The Civil Service Commission has decided to intervene in the Cabinet Office’s recruitment processes after three years of consistently poor and worsening performance.
The commission’s concern about the Cabinet Office’s compliance with recruitment rules that it has created a new category – “requiring regulatory intervention” – in its latest annual report.
“The Cabinet Office, having been consistently rated ‘poor’ since 2019/20 and with a declining trajectory, has led to the addition of a new trajectory of ‘requiring regulatory intervention’,” the report said.
Meanwhile, another department is at risk of moving into the same category after rescoring a candidate to fit the requirements of a role.
The Civil Service Commission regulates recruitment into the civil service, ensuring that appointments are made on merit after fair and open competition.
Being part of this category could mean the commission conducts more frequent audits and more targeted audits to look specifically at the areas where weaknesses have been found.
Departments may also, in some cases, need to get the commission’s permission before putting out job adverts, inviting candidates to be interviewed and making appointments, to allow the regulator to ensure the processes meet its standards.
A CSC spokesperson said: “'This is a new rating which we have brought in as part of our new, risk-based approach, which will allow us to focus much more on poor performance in the civil service and raise overall recruitment standards across government.”
Asked what specific interventions the CSC plans to make in the Cabinet Office’s case, the spokesperson said: “The commission is working closely with the Cabinet Office to improve their processes and embed good practice.”
The commission now has nine ratings, which show departments’ performance level in meeting recruitment principles and their expected trajectory. These are:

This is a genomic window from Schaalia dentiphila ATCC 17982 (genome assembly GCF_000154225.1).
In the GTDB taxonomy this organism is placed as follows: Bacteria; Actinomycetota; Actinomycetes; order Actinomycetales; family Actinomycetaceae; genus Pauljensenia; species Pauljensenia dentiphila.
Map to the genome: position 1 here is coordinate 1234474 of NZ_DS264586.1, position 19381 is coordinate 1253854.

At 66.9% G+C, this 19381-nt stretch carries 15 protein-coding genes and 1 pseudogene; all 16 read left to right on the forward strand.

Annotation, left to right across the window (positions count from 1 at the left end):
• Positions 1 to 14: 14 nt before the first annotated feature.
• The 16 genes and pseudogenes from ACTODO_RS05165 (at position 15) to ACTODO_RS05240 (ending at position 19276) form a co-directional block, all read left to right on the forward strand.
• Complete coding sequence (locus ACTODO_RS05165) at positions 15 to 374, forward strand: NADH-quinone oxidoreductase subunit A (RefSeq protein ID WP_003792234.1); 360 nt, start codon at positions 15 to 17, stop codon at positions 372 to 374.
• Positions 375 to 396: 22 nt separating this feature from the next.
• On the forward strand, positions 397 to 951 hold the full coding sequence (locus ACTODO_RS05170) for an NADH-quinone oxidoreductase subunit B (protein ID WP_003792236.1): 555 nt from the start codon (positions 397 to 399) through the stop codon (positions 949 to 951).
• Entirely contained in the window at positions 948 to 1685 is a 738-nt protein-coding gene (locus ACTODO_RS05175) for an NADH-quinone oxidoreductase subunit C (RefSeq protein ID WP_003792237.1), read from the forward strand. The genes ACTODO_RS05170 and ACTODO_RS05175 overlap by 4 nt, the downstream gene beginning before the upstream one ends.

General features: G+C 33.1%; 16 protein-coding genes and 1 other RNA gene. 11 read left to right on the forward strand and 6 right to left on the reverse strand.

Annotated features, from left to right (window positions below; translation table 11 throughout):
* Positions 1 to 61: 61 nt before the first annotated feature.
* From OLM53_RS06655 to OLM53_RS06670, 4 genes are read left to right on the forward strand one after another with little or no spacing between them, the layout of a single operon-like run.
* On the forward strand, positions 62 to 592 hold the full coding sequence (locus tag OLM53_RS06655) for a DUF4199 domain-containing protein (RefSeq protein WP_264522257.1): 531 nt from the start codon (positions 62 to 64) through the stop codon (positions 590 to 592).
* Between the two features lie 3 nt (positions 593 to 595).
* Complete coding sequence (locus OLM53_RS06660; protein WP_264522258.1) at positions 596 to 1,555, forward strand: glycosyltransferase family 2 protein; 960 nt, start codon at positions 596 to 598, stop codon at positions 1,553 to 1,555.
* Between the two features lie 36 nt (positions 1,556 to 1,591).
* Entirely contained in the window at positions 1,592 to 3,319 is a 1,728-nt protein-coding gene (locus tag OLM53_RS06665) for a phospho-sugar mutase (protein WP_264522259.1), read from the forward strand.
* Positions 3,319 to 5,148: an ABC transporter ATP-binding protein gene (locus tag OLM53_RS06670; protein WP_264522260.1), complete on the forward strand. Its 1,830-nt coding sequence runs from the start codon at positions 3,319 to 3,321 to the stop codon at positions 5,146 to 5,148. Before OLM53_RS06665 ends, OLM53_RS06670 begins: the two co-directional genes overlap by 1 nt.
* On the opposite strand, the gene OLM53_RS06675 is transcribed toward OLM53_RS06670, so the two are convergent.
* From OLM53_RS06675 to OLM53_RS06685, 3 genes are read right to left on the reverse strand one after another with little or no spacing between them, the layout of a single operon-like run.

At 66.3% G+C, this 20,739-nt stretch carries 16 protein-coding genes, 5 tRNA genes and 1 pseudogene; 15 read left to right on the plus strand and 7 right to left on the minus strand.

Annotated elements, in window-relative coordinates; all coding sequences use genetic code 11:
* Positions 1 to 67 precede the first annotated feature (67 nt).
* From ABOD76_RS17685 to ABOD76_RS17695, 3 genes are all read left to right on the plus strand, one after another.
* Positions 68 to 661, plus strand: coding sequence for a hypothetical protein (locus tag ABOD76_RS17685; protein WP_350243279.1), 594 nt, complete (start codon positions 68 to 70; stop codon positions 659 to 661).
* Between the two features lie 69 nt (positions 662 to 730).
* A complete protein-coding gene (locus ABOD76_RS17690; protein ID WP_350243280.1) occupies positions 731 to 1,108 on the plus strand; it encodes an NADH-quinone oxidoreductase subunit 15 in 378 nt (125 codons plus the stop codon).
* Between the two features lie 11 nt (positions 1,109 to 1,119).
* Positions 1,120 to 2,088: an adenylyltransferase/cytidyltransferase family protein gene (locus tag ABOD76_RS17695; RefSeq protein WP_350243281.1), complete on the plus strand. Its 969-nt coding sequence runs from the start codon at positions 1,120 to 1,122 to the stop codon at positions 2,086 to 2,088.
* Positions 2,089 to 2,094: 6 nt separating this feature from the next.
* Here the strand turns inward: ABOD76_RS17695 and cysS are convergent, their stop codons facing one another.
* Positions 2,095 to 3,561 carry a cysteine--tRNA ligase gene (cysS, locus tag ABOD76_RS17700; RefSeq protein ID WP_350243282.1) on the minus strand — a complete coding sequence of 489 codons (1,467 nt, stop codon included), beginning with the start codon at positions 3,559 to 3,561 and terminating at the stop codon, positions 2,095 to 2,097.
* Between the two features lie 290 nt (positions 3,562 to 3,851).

- Good: static; or at risk
- Fair: likely to improve; static; or at risk or static,
- Poor: likely to improve; static; at risk; or requiring regulatory intervention
The ratings are not based solely on the number of times departments breach the recruitment rules, but also reflect how departments are responding to issues as they arise. Larger departments, such as the Department for Health and Social Care, recruit more and so are likely to have more breaches.
The Cabinet Office had 10 breaches in 2019-20, 14 in 2020-21 and 11 in 2021-22; while DHSC’s breaches climbed from four to 24 to 37 in those three years.
In this time, the Cabinet Office went from “poor – static” to “poor – at risk” to “poor – requires regulatory improvement”, while DHSC went from “fair – static” to “poor – at risk” to “poor – likely to improve”.
Nine departments or public bodies were rated “poor” this year, with one – the Ministry of Defence – at risk of moving into “requires regulatory intervention”. Another, Ofwat, was rated “static”, while the other seven were all “likely to improve”.
The MoD was responsible for one of the most serious breaches described in the report: an unlawful appointment where a candidate’s application was rescored and the commentary around their performance was rewritten to suit the requirements of the role.
Other serious contraventions included a candidate for a National Crime Agency role receiving someone else’s feedback and The Department for Transport using a written exercise that was biased towards internal candidates.
Most of the Cabinet Office breaches were of exception conditions – which allow departments to recruit outside the normal principles for specific roles. An example of a break of exception conditions would be using the exception use outside the period it was allowed for.
Other Cabinet Office breaches included: record-keeping; adding an unadvertised recruitment process stage; and not getting approval for a salary above the SCS2 pay band.
A government spokesperson said: "We are committed to improving our recruitment processes to ensure they meet the standard as set out by the Civil Service Commission and are taking the necessary steps to address the issues raised in the report.”